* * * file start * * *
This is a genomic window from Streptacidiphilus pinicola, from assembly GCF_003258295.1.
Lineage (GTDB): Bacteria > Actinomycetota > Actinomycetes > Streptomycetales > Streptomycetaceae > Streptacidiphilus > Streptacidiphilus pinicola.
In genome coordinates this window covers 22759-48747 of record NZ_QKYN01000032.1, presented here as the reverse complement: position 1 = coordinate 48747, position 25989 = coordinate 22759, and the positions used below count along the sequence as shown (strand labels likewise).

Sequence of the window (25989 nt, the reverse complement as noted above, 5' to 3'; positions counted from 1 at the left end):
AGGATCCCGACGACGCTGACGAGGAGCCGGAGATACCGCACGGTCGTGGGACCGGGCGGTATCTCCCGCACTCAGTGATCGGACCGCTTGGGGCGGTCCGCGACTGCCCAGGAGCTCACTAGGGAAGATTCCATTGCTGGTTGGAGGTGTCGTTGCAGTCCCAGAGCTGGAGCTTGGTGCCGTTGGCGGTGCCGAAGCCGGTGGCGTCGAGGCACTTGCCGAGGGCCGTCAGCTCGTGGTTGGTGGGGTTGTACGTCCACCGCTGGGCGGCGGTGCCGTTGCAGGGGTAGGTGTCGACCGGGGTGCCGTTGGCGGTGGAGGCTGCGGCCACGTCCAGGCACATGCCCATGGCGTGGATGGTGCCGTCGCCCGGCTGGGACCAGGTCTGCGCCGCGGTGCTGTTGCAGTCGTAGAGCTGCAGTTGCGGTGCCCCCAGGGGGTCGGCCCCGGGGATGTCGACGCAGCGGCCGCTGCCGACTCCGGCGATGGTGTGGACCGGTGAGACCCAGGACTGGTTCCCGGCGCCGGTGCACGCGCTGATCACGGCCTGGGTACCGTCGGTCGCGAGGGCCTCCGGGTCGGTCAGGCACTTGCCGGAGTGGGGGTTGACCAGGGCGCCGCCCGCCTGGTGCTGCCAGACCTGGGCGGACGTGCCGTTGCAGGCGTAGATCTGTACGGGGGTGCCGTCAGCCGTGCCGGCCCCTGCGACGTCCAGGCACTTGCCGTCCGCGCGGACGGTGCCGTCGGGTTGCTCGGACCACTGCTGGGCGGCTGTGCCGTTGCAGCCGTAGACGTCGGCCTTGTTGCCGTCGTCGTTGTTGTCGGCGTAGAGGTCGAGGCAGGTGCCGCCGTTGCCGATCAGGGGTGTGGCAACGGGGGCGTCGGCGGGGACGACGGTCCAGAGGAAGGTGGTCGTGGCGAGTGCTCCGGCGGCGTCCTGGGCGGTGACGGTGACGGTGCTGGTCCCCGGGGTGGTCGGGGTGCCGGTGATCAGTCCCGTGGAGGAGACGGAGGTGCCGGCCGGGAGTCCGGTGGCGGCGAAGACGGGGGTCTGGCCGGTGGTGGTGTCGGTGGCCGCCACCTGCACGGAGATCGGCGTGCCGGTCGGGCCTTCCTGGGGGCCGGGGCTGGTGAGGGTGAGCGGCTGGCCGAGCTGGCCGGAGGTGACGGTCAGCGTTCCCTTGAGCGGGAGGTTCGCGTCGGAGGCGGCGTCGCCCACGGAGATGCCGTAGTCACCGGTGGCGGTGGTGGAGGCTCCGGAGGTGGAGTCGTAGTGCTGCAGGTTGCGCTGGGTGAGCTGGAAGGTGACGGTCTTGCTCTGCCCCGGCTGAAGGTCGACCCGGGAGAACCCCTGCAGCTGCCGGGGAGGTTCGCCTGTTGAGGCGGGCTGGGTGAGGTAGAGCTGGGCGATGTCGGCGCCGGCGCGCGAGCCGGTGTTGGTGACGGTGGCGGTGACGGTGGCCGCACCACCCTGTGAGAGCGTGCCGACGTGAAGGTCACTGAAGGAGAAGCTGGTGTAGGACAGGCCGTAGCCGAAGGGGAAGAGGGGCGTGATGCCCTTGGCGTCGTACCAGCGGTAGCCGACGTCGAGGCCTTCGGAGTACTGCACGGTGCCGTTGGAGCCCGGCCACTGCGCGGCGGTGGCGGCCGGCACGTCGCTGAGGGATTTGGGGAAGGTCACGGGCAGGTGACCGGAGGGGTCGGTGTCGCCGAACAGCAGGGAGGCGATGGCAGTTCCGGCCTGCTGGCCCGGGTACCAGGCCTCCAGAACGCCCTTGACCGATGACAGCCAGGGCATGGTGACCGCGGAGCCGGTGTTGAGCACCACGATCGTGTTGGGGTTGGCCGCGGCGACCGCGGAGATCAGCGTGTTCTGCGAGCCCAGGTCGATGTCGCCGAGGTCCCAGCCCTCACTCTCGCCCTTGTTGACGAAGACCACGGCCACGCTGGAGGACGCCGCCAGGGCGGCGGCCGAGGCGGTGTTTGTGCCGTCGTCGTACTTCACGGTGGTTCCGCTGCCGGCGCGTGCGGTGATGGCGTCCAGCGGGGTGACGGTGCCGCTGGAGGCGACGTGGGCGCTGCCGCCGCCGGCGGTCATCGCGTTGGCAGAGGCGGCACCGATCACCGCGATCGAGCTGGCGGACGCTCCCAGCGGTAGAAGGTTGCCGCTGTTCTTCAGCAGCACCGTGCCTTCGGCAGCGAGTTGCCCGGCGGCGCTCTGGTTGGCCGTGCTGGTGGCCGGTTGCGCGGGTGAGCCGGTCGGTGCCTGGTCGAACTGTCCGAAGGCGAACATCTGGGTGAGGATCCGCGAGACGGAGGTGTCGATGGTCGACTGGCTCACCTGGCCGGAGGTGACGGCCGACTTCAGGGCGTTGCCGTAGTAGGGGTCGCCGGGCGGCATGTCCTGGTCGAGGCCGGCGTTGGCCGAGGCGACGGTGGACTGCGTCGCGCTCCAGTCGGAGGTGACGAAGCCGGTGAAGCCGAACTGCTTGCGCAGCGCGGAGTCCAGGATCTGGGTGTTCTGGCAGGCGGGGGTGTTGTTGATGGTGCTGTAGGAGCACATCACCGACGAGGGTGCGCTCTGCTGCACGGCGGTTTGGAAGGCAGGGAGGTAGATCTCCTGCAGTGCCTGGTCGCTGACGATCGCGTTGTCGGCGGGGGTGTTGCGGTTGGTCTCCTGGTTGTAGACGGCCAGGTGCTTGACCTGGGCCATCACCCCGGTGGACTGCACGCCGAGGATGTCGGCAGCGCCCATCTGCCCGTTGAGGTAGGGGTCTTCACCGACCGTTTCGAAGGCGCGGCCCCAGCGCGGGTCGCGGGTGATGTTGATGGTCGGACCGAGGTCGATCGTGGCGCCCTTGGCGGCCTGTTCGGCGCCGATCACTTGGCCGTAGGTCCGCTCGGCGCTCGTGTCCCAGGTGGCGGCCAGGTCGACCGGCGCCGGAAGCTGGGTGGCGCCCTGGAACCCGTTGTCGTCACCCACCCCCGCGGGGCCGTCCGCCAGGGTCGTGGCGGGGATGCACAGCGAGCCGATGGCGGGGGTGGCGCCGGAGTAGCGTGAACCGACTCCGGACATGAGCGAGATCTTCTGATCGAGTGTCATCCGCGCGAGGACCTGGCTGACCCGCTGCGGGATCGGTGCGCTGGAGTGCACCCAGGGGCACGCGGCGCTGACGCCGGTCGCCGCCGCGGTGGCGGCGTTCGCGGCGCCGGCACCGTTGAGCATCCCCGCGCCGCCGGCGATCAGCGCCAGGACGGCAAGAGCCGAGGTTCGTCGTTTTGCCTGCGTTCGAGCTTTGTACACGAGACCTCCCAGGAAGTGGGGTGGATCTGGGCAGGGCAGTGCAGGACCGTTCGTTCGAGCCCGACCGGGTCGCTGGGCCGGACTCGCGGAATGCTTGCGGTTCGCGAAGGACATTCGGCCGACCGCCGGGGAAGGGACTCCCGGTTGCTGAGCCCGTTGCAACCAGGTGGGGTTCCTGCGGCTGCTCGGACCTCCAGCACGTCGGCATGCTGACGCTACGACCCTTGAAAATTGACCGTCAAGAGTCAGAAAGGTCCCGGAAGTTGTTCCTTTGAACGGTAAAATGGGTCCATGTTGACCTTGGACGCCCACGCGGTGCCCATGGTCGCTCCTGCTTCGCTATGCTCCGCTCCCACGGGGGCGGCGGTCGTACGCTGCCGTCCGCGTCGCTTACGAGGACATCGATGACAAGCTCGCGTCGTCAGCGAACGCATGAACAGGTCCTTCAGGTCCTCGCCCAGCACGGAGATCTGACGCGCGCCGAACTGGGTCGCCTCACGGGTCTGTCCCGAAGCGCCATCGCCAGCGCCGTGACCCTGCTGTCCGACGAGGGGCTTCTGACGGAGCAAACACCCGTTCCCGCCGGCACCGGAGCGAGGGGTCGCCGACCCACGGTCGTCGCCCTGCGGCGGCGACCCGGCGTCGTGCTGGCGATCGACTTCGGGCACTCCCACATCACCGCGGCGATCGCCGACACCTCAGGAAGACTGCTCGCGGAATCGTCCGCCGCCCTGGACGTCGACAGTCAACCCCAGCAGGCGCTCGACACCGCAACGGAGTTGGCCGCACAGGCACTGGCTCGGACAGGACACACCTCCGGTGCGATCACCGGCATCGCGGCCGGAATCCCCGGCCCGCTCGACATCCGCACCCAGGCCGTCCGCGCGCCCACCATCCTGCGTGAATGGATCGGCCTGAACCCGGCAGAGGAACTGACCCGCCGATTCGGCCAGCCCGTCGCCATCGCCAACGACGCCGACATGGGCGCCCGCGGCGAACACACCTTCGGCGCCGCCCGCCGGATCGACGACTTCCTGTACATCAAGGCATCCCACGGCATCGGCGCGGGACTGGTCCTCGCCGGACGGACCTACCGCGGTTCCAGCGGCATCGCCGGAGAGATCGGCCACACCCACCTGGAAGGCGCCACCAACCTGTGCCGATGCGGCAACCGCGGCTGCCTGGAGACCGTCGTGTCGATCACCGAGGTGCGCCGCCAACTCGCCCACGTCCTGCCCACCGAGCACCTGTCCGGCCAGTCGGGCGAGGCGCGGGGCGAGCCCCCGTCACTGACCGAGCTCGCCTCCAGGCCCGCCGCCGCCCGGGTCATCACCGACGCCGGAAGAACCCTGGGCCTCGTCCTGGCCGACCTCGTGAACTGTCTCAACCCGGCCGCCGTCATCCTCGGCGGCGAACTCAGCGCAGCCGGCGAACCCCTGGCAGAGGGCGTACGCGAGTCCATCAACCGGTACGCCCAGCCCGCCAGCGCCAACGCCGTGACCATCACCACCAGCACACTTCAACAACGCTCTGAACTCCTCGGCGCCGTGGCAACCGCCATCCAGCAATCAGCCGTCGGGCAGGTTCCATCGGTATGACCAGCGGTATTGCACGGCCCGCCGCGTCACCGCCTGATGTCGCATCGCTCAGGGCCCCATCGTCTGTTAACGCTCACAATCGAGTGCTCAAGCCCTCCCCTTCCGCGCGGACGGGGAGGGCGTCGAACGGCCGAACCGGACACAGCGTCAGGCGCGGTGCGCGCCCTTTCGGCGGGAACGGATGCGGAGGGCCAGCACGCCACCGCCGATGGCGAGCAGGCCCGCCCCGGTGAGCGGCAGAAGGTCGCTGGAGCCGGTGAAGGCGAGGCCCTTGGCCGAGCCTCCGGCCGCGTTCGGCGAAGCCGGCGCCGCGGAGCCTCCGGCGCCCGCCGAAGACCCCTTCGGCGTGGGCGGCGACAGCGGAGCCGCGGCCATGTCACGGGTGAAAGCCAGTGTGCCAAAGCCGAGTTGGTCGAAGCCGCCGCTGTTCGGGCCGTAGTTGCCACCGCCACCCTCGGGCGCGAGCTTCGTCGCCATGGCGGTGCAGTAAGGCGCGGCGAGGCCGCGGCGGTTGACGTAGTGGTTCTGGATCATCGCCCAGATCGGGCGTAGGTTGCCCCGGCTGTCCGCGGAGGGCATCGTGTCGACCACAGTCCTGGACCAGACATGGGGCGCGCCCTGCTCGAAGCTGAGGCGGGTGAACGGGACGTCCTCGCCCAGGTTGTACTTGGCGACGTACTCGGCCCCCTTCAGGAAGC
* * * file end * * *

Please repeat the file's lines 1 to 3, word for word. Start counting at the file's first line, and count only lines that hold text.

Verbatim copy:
This is a genomic window from Streptacidiphilus pinicola, from assembly GCF_003258295.1.
Lineage (GTDB): Bacteria > Actinomycetota > Actinomycetes > Streptomycetales > Streptomycetaceae > Streptacidiphilus > Streptacidiphilus pinicola.
In genome coordinates this window covers 22759-48747 of record NZ_QKYN01000032.1, presented here as the reverse complement: position 1 = coordinate 48747, position 25989 = coordinate 22759, and the positions used below count along the sequence as shown (strand labels likewise).